Hate and Happiness in Aristotle

In Noell Birondo (ed.), The Moral Psychology of Hate. Lanham and London: Rowman & Littlefield. pp. 2-21 (2022)
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Abstract

Aristotle tells us that in order to develop virtue, one needs to come to love and hate the right sorts of things. However, his description of the virtuous person clearly privileges love to hate. It is love rather than hate that is the main driving force of a good life. It is because of her love of knowledge, truth and beauty that the virtuous person organizes her life in a certain way and pursues these rather than other things (such as pleasure). When hate comes into the picture, it is merely an unavoidable consequence of loving those noble and beautiful things. The virtuous person hates things that are contrary to her values, but does not concentrate on them, much less constructs her life in the pursuit of their destruction. But why privilege love over hate in this way? Why could not a good (happy) and virtuous life be a life driven primarily by hate (in particular, one aimed at eradicating what one (correctly) considers shameful and evil)? Without appealing to any consequences or harmful effects that hate might have on other People, the paper gives two answers to this question. First, allowing hate (rather than love) to dominate one’s life would undermine the right relationship between the two parts of the soul (the rational and the non-rational one) that Aristotle recognizes. Virtue involves establishing the right kind of internal ordering of one’s soul and this cannot be done if one’s soul is dominated by hate. Second, hate has negative cognitive effects insofar as it renders one insensitive to the beauty of human nature and behavior and actively precludes one from acquiring knowledge and understanding. Accordingly, if a good life is a life that involves virtue and knowledge, a life fueled by hate cannot but fall short of that ideal.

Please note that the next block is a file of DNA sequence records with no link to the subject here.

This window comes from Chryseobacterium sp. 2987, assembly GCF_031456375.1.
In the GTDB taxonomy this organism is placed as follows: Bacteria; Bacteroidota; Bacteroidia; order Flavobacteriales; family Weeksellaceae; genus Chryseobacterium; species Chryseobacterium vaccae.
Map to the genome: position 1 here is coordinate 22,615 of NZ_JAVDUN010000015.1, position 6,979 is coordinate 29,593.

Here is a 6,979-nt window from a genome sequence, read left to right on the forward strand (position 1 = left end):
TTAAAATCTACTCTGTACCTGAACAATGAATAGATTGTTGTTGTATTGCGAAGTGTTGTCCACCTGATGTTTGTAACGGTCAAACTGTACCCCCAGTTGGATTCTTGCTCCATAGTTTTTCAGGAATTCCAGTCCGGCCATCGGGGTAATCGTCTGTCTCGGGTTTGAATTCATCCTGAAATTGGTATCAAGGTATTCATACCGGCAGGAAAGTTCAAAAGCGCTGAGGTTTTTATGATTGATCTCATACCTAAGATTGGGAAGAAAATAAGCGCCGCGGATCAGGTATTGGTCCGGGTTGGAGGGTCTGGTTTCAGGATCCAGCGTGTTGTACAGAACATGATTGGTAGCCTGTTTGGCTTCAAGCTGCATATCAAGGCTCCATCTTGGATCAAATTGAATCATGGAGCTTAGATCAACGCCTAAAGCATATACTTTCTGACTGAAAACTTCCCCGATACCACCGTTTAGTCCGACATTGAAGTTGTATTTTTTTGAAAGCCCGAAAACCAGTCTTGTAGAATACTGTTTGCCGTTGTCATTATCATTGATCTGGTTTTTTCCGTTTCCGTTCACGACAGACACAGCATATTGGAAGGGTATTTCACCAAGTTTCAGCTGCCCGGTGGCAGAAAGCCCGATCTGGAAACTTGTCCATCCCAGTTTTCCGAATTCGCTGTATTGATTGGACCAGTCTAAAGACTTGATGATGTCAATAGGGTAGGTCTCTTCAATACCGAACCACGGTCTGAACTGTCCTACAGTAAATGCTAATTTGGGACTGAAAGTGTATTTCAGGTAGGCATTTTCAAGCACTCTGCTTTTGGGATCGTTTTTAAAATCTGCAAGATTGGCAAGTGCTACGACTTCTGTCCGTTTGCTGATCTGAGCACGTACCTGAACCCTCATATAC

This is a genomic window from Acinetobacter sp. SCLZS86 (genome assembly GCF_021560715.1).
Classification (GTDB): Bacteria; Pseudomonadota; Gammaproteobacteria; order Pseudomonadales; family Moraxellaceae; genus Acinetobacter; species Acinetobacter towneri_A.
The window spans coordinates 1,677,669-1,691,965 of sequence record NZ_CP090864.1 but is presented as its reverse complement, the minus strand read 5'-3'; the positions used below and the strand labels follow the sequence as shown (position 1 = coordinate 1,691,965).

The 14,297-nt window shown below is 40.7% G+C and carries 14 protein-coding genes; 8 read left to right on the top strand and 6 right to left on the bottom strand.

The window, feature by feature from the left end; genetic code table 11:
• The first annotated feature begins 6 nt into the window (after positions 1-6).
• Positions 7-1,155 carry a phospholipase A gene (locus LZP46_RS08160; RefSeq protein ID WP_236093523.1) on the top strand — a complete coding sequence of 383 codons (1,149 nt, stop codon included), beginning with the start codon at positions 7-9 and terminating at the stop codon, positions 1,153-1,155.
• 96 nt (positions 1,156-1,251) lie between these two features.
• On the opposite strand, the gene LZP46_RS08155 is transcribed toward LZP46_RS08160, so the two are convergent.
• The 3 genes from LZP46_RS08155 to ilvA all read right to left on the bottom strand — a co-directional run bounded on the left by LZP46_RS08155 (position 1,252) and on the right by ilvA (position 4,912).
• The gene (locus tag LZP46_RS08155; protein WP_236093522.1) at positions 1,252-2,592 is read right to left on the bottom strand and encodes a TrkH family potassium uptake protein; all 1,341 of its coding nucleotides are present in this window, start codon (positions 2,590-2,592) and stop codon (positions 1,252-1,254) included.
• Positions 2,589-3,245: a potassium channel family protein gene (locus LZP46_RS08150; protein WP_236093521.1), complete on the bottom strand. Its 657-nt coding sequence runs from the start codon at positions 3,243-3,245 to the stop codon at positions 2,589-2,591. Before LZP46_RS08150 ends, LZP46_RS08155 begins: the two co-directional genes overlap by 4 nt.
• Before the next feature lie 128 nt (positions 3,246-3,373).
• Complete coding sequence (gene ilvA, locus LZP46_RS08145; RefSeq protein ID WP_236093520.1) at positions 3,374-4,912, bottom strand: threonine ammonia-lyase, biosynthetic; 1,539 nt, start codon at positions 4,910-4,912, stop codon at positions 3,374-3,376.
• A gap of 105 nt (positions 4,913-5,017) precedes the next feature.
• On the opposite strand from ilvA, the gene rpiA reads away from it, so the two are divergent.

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Jozef Müller
University of California, Riverside

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References found in this work

Aristotle on learning to be good.Myles F. Burnyeat - 1980 - In Amélie Rorty (ed.), Essays on Aristotle’s Ethics. University of California Press. pp. 69--92.
Aristotle on the Human Good.Richard KRAUT - 1989 - Ethics 101 (2):382-391.
Aristotle on Desire.Giles Pearson - 2012 - New York: Cambridge University Press.
Passions and Persuasion in Aristotle’s Rhetoric.Jamie Dow - 2015 - Oxford, GB: Oxford University Press.

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